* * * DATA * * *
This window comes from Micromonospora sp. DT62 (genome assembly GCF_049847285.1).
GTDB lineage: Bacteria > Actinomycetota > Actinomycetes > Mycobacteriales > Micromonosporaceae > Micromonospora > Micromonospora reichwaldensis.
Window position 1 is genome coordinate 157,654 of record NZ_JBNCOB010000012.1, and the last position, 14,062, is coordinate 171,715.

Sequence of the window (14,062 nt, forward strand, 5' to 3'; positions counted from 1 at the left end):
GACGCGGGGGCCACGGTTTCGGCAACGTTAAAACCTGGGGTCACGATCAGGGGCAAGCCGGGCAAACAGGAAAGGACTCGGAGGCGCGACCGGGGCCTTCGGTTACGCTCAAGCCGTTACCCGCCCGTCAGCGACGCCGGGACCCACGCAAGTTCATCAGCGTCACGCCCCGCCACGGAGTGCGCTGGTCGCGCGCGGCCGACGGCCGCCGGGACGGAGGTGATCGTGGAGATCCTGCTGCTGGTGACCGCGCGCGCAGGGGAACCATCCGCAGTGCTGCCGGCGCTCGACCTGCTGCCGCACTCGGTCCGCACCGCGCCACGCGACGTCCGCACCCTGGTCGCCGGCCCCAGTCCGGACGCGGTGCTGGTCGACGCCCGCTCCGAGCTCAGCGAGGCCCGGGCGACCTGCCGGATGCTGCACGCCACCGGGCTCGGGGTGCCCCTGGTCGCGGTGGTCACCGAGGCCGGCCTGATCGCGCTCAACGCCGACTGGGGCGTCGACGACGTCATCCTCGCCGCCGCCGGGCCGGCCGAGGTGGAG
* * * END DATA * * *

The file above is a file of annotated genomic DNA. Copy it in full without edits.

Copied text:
This window comes from Micromonospora sp. DT62 (genome assembly GCF_049847285.1).
GTDB lineage: Bacteria > Actinomycetota > Actinomycetes > Mycobacteriales > Micromonosporaceae > Micromonospora > Micromonospora reichwaldensis.
Window position 1 is genome coordinate 157,654 of record NZ_JBNCOB010000012.1, and the last position, 14,062, is coordinate 171,715.

Sequence of the window (14,062 nt, forward strand, 5' to 3'; positions counted from 1 at the left end):
GACGCGGGGGCCACGGTTTCGGCAACGTTAAAACCTGGGGTCACGATCAGGGGCAAGCCGGGCAAACAGGAAAGGACTCGGAGGCGCGACCGGGGCCTTCGGTTACGCTCAAGCCGTTACCCGCCCGTCAGCGACGCCGGGACCCACGCAAGTTCATCAGCGTCACGCCCCGCCACGGAGTGCGCTGGTCGCGCGCGGCCGACGGCCGCCGGGACGGAGGTGATCGTGGAGATCCTGCTGCTGGTGACCGCGCGCGCAGGGGAACCATCCGCAGTGCTGCCGGCGCTCGACCTGCTGCCGCACTCGGTCCGCACCGCGCCACGCGACGTCCGCACCCTGGTCGCCGGCCCCAGTCCGGACGCGGTGCTGGTCGACGCCCGCTCCGAGCTCAGCGAGGCCCGGGCGACCTGCCGGATGCTGCACGCCACCGGGCTCGGGGTGCCCCTGGTCGCGGTGGTCACCGAGGCCGGCCTGATCGCGCTCAACGCCGACTGGGGCGTCGACGACGTCATCCTCGCCGCCGCCGGGCCGGCCGAGGTGGAG